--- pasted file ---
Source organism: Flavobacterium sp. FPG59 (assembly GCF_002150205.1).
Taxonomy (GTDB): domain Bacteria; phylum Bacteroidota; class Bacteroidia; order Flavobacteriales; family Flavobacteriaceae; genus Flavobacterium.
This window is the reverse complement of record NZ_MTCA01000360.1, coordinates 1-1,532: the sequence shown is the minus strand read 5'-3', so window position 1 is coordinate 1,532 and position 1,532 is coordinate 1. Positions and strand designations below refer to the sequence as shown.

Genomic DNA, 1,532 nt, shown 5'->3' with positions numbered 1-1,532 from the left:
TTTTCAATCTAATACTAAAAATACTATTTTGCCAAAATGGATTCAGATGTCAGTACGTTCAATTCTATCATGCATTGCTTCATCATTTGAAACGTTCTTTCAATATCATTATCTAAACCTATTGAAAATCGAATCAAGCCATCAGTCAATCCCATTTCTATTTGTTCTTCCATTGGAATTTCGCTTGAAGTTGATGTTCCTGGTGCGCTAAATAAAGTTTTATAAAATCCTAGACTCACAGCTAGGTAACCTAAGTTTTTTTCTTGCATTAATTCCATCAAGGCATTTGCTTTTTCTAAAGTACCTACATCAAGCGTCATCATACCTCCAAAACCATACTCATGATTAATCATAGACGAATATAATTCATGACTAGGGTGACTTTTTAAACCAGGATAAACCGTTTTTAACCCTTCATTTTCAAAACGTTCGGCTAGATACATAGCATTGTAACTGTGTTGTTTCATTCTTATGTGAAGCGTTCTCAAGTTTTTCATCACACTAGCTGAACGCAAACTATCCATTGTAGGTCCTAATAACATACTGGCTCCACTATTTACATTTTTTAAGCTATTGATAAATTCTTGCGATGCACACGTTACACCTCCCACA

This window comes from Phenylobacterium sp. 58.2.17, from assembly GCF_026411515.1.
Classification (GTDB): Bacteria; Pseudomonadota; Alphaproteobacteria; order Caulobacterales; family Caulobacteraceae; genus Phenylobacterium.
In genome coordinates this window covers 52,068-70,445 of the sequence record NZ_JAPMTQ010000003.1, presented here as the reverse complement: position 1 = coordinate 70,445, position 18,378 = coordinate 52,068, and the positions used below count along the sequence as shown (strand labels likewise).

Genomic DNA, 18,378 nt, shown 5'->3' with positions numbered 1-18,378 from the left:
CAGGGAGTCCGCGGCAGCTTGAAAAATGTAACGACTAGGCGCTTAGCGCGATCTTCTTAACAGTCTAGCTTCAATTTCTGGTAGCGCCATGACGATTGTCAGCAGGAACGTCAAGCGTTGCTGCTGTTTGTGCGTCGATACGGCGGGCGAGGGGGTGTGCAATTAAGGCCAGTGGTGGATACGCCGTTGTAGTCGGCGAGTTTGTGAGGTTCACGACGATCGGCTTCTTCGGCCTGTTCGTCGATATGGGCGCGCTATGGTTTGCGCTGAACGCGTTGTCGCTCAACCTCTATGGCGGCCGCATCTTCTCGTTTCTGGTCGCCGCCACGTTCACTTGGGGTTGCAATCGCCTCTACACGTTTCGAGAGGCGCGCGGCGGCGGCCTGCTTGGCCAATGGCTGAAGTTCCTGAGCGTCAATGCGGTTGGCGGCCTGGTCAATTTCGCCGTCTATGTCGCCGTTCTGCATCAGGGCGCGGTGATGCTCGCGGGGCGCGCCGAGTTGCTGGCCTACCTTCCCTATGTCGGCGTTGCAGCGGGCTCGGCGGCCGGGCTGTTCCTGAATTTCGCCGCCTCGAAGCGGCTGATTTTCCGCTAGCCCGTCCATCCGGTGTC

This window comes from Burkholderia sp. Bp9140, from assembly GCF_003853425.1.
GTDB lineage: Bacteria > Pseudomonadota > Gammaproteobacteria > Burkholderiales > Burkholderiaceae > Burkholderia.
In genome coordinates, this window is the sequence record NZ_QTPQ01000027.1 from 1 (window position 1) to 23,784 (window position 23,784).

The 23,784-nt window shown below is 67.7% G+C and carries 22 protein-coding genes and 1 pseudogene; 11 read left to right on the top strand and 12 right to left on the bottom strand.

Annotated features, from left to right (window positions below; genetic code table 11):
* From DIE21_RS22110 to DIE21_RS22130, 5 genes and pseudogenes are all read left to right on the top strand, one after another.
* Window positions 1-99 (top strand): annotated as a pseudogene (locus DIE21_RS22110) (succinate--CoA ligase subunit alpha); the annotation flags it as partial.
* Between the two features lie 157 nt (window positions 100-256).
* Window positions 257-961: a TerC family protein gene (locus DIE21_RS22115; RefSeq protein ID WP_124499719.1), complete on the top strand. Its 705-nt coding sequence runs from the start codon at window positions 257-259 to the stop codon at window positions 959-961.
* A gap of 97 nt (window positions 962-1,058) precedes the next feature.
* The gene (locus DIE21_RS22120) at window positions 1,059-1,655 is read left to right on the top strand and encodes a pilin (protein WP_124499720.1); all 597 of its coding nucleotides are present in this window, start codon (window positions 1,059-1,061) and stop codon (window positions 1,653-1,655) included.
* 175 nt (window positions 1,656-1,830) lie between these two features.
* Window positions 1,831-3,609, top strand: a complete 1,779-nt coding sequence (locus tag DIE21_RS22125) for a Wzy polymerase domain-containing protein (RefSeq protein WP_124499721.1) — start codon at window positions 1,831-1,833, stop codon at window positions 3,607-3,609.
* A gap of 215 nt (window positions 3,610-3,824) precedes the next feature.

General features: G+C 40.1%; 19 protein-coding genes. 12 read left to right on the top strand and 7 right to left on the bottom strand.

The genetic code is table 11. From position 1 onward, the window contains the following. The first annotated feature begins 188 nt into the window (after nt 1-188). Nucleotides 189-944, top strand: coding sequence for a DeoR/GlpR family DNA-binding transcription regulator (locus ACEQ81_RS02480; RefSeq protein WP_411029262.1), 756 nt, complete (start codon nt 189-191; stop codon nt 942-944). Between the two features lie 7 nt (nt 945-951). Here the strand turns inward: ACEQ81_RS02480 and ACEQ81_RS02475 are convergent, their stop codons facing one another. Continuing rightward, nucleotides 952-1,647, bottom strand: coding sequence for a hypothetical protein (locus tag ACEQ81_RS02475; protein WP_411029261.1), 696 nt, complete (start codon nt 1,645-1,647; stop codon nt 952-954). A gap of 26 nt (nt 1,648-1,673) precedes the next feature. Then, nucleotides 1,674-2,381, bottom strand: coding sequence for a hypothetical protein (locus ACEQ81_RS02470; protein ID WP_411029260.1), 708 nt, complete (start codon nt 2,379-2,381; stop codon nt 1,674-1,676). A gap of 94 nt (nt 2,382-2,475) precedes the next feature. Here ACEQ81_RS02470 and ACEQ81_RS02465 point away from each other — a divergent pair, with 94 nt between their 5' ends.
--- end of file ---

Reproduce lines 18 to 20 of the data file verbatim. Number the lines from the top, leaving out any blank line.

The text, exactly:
* Between the two features lie 157 nt (window positions 100-256).
* Window positions 257-961: a TerC family protein gene (locus DIE21_RS22115; RefSeq protein ID WP_124499719.1), complete on the top strand. Its 705-nt coding sequence runs from the start codon at window positions 257-259 to the stop codon at window positions 959-961.
* A gap of 97 nt (window positions 962-1,058) precedes the next feature.